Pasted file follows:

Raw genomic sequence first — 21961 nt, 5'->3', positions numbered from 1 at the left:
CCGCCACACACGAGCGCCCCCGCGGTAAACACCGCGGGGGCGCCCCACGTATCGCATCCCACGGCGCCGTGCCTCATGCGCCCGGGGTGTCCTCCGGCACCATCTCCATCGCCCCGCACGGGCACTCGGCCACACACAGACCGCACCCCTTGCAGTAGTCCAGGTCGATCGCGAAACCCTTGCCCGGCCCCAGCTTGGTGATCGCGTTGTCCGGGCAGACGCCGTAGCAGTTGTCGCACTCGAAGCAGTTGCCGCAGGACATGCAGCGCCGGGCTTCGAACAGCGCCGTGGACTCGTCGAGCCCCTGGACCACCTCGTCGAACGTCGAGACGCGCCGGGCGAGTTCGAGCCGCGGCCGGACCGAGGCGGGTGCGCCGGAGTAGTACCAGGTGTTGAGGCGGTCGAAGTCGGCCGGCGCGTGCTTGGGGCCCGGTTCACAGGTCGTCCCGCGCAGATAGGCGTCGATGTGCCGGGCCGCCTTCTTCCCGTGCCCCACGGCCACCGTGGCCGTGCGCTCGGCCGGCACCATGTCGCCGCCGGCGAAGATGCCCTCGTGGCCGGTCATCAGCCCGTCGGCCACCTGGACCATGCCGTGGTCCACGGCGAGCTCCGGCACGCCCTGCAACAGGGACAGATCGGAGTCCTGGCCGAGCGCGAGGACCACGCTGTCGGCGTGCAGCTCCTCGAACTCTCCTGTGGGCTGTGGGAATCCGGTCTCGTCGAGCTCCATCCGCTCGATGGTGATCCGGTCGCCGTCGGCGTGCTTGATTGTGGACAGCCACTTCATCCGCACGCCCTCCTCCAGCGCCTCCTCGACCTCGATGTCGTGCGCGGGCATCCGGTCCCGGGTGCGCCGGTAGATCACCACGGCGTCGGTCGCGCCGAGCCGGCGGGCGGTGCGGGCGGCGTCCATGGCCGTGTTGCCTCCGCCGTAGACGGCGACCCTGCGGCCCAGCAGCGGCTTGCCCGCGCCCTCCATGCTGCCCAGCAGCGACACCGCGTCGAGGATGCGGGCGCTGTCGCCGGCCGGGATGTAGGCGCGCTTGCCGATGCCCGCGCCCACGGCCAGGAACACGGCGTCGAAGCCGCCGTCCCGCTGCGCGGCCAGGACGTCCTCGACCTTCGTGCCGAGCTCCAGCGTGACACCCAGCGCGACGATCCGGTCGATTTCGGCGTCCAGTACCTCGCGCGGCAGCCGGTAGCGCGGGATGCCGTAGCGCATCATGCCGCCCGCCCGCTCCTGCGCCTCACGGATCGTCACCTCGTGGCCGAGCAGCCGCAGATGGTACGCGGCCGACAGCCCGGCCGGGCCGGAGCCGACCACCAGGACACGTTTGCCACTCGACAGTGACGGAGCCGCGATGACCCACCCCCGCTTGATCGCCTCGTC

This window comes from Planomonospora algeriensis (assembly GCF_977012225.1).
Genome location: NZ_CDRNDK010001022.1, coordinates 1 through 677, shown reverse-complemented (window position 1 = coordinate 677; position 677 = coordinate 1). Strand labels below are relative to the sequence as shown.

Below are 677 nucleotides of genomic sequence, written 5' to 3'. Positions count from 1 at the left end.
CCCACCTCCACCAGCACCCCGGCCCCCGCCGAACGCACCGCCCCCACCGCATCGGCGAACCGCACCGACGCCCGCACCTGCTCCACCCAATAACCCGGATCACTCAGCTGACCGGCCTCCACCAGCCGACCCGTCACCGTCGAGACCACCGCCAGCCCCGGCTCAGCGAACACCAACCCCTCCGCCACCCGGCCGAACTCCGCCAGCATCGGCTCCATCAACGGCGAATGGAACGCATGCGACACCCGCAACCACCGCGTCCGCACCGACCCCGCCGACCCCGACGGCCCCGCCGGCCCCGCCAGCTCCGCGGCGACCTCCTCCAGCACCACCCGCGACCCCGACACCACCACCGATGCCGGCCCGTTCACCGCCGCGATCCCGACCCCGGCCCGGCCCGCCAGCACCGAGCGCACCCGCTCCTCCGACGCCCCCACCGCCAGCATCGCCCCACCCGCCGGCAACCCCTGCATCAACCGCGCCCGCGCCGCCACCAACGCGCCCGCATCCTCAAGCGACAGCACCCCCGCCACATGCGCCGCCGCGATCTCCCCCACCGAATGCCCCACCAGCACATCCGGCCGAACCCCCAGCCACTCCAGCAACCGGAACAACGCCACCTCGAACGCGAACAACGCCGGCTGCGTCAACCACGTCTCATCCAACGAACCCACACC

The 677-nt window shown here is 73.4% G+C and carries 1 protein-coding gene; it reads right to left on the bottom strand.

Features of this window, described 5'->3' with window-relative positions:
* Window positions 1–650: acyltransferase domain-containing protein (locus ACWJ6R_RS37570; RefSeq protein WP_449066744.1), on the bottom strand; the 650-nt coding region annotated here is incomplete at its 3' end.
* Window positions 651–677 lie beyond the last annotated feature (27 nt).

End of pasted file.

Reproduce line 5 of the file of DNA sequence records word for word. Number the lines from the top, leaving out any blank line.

Below are 677 nucleotides of genomic sequence, written 5' to 3'. Positions count from 1 at the left end.